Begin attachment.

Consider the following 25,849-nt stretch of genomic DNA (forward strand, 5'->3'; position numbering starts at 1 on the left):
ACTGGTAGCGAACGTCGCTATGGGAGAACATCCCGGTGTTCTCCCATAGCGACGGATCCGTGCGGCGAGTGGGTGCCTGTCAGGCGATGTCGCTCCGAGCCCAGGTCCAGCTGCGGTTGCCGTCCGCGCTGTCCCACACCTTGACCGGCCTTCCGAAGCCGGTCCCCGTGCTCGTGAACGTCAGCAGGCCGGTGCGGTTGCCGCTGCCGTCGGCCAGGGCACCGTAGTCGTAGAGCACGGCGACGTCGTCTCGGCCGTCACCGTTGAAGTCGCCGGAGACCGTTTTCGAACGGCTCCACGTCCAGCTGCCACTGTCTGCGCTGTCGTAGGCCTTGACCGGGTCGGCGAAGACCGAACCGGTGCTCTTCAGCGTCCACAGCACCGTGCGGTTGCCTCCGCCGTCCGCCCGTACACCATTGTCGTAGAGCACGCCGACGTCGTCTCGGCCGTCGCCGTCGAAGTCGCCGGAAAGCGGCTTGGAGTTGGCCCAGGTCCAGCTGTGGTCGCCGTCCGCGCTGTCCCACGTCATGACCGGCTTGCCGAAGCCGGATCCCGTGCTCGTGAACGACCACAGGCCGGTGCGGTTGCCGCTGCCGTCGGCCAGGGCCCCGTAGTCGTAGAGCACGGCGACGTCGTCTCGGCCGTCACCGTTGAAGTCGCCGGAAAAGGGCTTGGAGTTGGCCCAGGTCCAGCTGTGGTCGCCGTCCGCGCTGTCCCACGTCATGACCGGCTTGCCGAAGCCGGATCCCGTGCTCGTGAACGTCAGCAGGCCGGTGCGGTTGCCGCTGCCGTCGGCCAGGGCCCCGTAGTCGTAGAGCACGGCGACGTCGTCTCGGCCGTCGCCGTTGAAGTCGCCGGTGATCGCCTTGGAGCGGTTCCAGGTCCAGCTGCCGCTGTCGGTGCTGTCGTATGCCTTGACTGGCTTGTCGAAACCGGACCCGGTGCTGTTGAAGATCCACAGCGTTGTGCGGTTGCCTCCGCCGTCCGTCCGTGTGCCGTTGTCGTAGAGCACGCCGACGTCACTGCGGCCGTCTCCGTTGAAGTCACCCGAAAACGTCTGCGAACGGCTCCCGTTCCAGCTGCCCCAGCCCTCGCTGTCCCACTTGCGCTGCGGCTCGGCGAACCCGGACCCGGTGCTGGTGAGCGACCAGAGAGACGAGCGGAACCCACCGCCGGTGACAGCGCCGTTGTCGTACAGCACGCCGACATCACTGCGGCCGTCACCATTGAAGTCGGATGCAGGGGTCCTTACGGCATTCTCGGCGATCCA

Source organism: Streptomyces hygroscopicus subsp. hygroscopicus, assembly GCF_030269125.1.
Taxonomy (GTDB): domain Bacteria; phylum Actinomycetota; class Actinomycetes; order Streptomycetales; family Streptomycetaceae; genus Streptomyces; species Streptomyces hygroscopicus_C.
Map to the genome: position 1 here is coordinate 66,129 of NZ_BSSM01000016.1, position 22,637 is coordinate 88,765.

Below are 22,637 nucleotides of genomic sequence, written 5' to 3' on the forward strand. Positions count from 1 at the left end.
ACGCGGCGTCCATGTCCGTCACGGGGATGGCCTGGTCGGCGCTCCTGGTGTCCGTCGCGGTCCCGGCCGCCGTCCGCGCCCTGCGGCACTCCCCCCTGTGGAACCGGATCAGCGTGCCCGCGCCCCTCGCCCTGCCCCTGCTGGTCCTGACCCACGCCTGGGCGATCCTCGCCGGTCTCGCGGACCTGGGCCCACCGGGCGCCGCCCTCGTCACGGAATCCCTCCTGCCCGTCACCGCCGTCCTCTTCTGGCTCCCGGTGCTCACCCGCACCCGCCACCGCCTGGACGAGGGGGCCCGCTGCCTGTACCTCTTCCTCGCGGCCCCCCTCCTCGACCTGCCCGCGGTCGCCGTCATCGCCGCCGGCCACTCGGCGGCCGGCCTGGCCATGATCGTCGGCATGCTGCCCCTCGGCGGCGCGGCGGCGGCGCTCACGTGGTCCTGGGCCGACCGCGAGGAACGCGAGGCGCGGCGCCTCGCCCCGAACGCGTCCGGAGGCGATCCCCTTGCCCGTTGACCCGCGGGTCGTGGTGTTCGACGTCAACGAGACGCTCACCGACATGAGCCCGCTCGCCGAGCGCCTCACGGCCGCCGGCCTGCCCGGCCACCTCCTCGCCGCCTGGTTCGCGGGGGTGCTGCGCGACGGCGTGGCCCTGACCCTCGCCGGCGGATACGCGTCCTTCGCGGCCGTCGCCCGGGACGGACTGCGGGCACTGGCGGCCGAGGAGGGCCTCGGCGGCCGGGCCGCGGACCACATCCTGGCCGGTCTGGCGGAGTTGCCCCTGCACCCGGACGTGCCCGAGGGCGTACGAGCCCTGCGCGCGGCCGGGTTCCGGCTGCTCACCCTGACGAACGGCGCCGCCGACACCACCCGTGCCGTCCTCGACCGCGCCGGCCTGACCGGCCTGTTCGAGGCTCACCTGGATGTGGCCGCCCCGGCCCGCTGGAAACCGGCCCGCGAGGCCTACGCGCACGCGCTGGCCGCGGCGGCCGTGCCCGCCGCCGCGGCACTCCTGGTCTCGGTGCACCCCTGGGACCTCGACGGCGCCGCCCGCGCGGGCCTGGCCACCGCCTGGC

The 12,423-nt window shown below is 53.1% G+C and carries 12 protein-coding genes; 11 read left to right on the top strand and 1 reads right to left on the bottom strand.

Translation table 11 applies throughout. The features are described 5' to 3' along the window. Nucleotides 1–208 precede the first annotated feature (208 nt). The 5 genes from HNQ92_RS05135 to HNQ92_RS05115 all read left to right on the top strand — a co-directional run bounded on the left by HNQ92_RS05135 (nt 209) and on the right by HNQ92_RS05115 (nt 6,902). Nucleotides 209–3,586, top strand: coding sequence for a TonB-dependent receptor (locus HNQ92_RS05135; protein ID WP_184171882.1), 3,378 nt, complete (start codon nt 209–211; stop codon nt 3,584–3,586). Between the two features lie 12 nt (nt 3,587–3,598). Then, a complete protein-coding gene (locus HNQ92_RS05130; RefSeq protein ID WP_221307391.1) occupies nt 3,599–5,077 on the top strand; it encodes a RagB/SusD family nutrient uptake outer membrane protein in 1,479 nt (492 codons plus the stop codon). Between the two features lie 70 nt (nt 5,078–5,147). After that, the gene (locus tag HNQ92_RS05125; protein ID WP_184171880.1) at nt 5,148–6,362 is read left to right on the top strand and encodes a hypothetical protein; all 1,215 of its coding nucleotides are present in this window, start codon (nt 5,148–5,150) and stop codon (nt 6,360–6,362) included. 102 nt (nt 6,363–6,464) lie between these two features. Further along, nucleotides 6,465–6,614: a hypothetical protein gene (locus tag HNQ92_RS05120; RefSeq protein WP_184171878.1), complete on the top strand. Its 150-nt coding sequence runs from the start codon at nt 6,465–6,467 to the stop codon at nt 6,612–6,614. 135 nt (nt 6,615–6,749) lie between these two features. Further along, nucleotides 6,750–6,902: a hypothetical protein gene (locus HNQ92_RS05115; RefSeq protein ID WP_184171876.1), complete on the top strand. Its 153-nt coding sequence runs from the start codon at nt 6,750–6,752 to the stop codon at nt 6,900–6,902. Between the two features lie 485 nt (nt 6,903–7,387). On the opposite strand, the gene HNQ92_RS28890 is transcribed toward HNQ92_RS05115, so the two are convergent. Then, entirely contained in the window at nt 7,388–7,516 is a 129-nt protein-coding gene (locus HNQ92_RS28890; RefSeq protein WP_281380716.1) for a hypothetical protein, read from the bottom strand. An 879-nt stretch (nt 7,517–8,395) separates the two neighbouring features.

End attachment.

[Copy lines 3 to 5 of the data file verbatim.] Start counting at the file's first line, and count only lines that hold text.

Source organism: Streptomyces hygroscopicus subsp. hygroscopicus, assembly GCF_030269125.1.
Taxonomy (GTDB): domain Bacteria; phylum Actinomycetota; class Actinomycetes; order Streptomycetales; family Streptomycetaceae; genus Streptomyces; species Streptomyces hygroscopicus_C.
Map to the genome: position 1 here is coordinate 66,129 of NZ_BSSM01000016.1, position 22,637 is coordinate 88,765.